Stain type: The type of stain to buy depends on the project and preference. You can go for gel stains, oil-based stains, and water-based stains. Each has benefits and downsides. Gel stain will do a good job if you want a thicker, easier-to-apply stain that blends transparency with brightness. No stain comes close to oil-based for durability and the low cost of maintenance. Quick-drying and low-odor features stand water-based paints out.

Excess stain removal: Don’t forget to avoid extra stains getting onto the surface or unwanted areas. If not, they will mess up your work. In case you over-stain, don’t forget to wipe off excess stain. Make sure the excess stain doesn’t dry or soak in before removing.

Absorption level: Pinewood absorbs wood differently, giving lighter or darker results, and some may be blotchy or uneven. To avoid the poor effect, follow the proper procedure.

Best Pre-stain Conditioner for Pine – Minwax 41500000 Pre-Stain Wood Conditioner

Applying a pre-stain conditioner has become an integral part of staining pine wood, and not all conditioners are ideal for the purpose. The Minwax 41500000 works as a perfect treatment to make bare-stained pined wood look great. It prevents blotches and streaks and gives an even absorption to your oil-based stain formula.  

What’s more, the conditioner assures you of even stain distribution and penetration into the pores of the porous pine wood. It provides a natural, even look to your project and allows you to apply the stain almost immediately. A pre-stain conditioner is also an ideal option for unfinished wood projects. It performs well on a wide variety of wood, including maple, pine, birch, alder, etc.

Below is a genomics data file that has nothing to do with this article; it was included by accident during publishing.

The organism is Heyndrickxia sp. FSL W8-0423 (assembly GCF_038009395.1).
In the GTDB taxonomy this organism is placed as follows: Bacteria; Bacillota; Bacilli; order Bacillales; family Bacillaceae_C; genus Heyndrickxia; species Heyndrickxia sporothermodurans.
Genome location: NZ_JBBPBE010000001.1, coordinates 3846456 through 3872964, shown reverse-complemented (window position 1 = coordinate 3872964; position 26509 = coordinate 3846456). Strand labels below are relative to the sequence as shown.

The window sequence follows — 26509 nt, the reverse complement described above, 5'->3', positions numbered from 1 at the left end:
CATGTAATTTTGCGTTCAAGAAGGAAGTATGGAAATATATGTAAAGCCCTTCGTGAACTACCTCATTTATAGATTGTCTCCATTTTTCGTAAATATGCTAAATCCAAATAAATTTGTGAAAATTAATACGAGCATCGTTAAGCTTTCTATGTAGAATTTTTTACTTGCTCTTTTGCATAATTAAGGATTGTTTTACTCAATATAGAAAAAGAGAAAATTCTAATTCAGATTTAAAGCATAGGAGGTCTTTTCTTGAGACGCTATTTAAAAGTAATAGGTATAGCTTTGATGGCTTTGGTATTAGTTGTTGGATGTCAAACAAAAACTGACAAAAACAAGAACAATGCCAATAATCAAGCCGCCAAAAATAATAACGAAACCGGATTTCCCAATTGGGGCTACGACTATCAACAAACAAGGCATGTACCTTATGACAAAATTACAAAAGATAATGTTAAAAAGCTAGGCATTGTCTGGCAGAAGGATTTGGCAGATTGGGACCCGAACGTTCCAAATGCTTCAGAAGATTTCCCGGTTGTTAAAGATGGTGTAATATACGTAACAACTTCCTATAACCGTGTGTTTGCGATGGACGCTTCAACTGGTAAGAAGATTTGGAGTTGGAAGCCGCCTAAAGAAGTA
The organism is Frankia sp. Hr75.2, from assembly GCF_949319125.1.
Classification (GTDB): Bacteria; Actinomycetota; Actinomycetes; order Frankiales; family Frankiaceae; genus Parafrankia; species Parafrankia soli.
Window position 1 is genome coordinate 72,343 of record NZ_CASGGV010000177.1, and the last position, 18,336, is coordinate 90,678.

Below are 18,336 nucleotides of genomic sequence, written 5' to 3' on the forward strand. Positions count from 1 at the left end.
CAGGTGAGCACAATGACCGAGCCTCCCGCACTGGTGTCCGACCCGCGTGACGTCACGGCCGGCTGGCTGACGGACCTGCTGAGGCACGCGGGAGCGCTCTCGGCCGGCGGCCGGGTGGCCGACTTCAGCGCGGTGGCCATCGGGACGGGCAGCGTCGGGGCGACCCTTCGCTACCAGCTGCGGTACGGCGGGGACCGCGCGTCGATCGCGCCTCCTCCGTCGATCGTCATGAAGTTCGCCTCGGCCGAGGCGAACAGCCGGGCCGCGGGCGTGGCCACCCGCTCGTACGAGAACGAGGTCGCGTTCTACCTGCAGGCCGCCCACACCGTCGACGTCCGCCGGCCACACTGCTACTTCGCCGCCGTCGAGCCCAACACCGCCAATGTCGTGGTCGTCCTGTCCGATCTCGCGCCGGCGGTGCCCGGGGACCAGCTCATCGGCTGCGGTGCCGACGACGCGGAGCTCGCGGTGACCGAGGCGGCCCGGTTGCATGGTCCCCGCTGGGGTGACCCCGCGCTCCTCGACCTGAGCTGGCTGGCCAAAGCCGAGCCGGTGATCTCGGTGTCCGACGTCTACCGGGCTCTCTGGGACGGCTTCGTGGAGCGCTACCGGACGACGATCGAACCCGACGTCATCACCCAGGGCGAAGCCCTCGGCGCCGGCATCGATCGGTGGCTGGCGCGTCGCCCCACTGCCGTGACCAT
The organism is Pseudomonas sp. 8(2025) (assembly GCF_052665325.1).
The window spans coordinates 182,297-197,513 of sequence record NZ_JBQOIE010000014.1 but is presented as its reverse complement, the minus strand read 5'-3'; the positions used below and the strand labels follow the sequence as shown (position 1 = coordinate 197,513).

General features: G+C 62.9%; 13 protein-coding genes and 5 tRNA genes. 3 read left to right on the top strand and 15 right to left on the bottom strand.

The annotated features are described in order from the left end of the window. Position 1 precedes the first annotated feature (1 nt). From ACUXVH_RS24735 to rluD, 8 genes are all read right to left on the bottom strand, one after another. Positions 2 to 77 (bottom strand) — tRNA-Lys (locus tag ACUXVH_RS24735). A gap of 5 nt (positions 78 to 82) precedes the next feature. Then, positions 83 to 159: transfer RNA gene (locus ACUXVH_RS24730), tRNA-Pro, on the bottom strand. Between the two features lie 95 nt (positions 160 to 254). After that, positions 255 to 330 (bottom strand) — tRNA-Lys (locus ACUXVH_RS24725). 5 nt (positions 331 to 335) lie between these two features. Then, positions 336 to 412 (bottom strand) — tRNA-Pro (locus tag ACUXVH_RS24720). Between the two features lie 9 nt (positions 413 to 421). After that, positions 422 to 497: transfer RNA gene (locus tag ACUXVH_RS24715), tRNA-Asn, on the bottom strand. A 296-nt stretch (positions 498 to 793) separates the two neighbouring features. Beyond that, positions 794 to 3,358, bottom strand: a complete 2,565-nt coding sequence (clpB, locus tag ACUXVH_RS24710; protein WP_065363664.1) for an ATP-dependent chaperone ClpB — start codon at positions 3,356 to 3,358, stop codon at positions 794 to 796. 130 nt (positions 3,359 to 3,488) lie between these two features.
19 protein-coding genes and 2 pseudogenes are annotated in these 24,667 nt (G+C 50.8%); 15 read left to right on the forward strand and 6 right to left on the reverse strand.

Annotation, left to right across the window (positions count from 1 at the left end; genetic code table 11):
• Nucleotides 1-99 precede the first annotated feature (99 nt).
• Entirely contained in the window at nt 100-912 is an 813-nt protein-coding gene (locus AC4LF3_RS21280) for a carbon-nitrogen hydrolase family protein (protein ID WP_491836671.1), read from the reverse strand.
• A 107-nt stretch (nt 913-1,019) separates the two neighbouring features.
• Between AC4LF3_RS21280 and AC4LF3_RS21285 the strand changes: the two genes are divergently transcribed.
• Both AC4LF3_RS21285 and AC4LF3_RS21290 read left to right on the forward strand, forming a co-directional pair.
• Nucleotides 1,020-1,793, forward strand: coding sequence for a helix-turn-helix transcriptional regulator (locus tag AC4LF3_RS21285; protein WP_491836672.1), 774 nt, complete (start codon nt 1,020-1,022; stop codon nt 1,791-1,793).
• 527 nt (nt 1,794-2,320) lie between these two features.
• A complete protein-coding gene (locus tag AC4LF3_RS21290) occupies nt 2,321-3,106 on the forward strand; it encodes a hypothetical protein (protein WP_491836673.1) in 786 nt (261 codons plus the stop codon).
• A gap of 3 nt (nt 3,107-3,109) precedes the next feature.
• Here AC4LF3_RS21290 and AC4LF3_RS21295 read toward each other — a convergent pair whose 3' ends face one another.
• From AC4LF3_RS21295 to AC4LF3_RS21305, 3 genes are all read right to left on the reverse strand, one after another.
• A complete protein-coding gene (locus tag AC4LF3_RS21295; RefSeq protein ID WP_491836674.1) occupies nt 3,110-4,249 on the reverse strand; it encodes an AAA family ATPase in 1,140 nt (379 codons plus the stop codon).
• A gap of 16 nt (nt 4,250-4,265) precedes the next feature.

• Perfect for soft and hardwood
  • It doesn’t require drying before stain application
  • Provides even and natural result
  • Works with a wide range of items


  • Pricey 

Best Pine Wood Color Stain for Furniture

Some people like to stain pine wood, and many people like the color of pine wood and like to stain their furniture. After investigation, some of the best pine wood color stains for furniture have been found that will hopefully help you to:

Natural Pine – Defy Extreme Wood Stain Natural Pine

The Defy Extreme Wood Stain Natural Pine is a naturally environmentally-friendly stain perfect on pine. This semi-transparent water-based stain leaves a stunning matte finish on your wood grain. Many customers call it ‘their wood’s sunscreen’ because it is highly resistant to color loss and graying. 

It produces a semi-transparent natural finish on a wide range of surfaces, including outdoor patio furniture, siding, fences, decks, playsets, and more. It is one of the most durable, long-lasting wood color stains on the market, thanks to its high resin formulation and resistance to fading and darkening.  

Being water-based, the Defy Extreme Wood Stain is highly low in a volatile organic compounds, making it non-toxic and safe to use.   


  • Works on a wide range of surfaces
  • Easy to apply and maintain
  • Beautiful matte finish 
  • Resistant to fading, graying, and darkening


  • It doesn’t adhere well to the surface 

Semi-Transparent Natural Pine  DEFY Deck Stain for Hardwoods

As the name suggests, the Defy Deck Stain for Hardwoods comes as a semi-transparent stain suitable for hardwoods. You can also use it for softwood, which won’t peel or flake. This cedar-toned water-based stain is environmentally friendly; it is also formulated to absorb quickly into oily and hardwoods. 

So, if you’re looking for a pine stain to use on mahogany, redwood, and smooth cedar, this is the perfect product to beckon on. Regarding durability, the Defy Deck Stain is the best, penetrating deeply into decks and other dense and difficult-to-penetrate woods. 

It also lasts long, making it one of the stains with the most extended life. It also features low VOC, making it safe and non-toxic to the skin and other parts of the body. 


  • Extremely durable and long-lasting
  • Safe and non-toxic
  • Great for oily and hardwoods
  • Low VOC level


  • Won’t stick after the third coat